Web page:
NYC to probe if Bear Stearns deceived investors (Reuters)
They probably have to. Before we waste too much breath on this one, wondering what a NYC investigation into Bear Stearns' final days is going to yield, we probably just have to acknowledged that it's inevitable. Now if they try to make a whole lot of nothing, when we can jump up and down or whatnot. Also, the SEC has said it won't rule out an investigation. But again, why would they rule one out so early?
Bear's Run-Up Sets the Stage For Epic Clash (WSJ)
On the matter of the run-up in BSC stock, WSJ is predicting an epic clash, with shareholders set to reject the $2 deal. Of course, this view goes against the trendy explanation that BSC counterparties are buying the shares so they can vote in favor of the deal, knowing that the haircut they take on the common stock will be worthwhile to have their other assets insured. We're not 100 percent convinced by that, but it does make some sense, given that even at $4 or $6 or $8, BSC is pretty cheap compared to the other BSC-related assets out there. That being said: if shareholders were to oppose the deal, it would be tantamount to sedition. Seriously, we're already in uncharted territory, but we'd go deeper into the depths if shareholders thumbed their nose at the Fed. What combination of asset prices can we use to measure the odds of a deal happening at this point?
Asian Stocks Advance Most in Month on Fed Rate Cut, Earnings (Bloomberg)
Between the rate cuts and the bank earnings and good reports from China Mobile and Alibaba, Asian stocks finally turned in a good evening. The Nikkei started to claw back from its harrowing losses, rising 2.5 percent, while the broader Asia-Pacific index was up 2.6 percent. In Australia, Macquarie rose 7.6 percent.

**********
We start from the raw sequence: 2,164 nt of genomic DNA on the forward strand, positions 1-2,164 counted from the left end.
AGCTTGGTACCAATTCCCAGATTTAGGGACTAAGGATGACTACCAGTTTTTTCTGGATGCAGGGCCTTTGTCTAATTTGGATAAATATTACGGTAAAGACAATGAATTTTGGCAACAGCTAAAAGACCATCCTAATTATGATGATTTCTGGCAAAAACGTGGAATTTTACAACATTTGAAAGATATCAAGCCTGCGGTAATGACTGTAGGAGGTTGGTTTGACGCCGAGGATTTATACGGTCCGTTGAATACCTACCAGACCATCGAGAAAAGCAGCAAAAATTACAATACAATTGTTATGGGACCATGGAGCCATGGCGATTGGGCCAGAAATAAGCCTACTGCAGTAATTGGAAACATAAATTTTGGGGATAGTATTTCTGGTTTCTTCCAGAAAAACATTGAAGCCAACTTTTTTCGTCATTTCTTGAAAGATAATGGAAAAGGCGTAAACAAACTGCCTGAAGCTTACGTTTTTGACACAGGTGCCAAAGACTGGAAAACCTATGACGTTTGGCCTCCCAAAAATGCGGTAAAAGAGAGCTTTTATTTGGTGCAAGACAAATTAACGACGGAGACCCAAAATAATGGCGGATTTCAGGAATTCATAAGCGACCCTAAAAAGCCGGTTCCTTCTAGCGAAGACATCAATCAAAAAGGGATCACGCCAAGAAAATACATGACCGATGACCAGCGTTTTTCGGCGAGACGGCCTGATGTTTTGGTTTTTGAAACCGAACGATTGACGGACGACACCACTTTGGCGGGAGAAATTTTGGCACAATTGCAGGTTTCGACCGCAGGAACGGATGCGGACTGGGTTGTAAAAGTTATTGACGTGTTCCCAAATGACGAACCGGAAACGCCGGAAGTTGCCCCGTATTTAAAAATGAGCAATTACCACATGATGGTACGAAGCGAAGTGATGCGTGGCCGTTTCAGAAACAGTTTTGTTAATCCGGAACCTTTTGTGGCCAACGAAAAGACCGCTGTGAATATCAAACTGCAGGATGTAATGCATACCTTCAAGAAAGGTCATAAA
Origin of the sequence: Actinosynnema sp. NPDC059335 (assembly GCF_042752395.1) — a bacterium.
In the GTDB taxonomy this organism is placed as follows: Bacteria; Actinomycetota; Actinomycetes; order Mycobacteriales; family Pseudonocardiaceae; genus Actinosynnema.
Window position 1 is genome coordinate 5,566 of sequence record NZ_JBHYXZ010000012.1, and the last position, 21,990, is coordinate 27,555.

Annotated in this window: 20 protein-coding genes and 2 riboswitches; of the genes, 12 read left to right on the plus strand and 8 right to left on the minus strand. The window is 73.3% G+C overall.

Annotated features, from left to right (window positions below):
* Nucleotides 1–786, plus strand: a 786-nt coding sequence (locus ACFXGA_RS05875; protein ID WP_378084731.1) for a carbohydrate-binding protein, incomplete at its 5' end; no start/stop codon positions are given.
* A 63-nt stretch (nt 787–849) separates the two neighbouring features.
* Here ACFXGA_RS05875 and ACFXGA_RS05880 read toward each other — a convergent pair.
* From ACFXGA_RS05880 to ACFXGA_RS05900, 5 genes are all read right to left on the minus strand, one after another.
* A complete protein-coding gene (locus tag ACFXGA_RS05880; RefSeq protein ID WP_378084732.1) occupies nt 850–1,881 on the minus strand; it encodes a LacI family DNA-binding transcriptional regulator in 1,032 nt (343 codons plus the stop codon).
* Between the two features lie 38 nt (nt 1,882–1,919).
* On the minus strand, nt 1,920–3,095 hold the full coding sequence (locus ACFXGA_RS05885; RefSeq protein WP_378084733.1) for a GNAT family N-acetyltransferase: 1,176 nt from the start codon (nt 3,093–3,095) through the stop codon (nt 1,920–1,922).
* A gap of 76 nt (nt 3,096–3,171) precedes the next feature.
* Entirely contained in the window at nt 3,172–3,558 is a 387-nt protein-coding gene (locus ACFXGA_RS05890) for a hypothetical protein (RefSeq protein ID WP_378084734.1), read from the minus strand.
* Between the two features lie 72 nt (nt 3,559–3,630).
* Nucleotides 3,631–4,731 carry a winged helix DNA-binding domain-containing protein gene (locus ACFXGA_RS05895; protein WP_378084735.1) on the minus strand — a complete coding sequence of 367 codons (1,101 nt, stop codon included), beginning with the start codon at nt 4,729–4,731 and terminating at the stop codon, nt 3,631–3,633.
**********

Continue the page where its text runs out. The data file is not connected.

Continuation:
BNP rules out bid for Societe Generale (AFP)
Just so you know, BNP is not going to bid for SocGen. There had been some speculation of a deal, but with SocGen having raised money and BNP not seeing any shareholder value in doing the deal, there appears to be little impetus.
The loyalty bias (Free Exhange)
Some academic analysis of "loyalty bias", ie investing an inordinate share of one's retirement income in the company you work for. Obviously the issue is getting a lot of play, as people sort out the BSC wreckage and see shades of Enron. According to one estimate, this loyalty bias contributes to a 20 percent reduction in income, though we're not quite sure what that means. Is that across the board, or does that just refer to people who exhibit loyalty bias?
Big Payday for Wall St. in Visa’s Public Offering (NYT)
Good for Wall St. that some cash will come in via the successful IPO of Visa. The sale represents a nice windfall for its corporate parents and there's an estimated $500 million in i-banking fees, so that's cool. Our interest: we're sort of nuts for one-letter tickers ("V"). So between this and the recent Netsuite IPO ("N", we're excited to see the alphabet come closer to filing up.
Yahoo Shows Some Leg (ATD)
Yahoo finally decided to fight back yesterday, arguing for the first time yet, why it felt Microsoft's offer for it was too low. It filed a big presentation, saying finances were good, that it had a lot of strategic assets and that Microsoft was simply lowballing it. We're wondering what took 'em so long. The company said it had drawn up this financial projection well before Microsoft's bid: so why not do it earlier, as opposed to doing it as a last-ditch measure, after various other lifelines have proven to be futile. Anyway, we wouldn't be totally shocked if they squeezed another dollar, maybe two, out of old softy.
Re: "Bear Stearns is fine." (CrossingWallStreet)
There continues to be a lot of debate about the Cramer video -- you know the Cramer video about Bear Stearns. The fact that he may have gotten a call wrong is really no big deal to us. Even colossally wrong: whatever. But his explanation that he wasn't talking about the common but about having your money with Bear Stearns as quasi-depositor just doesn't make sense. Some buy it, but, like Eddie, we find it a bit hard to swallow. After all: what kind of Bear Stearns account holder would actually write into Mad Money for advice on that question? Seriously. Beyond that, if he really thought the questioner was jut a depositor wishing to move his money from Bear to some other bank, then why would it have been so stupid to do so. The only "stupid" move you could come up with would be selling the stock at too low of a price. He says he wanted to prevent a run on the bank. If true, we should thank him for willing to be put up with so much abuse in the name of the health of the US financial system.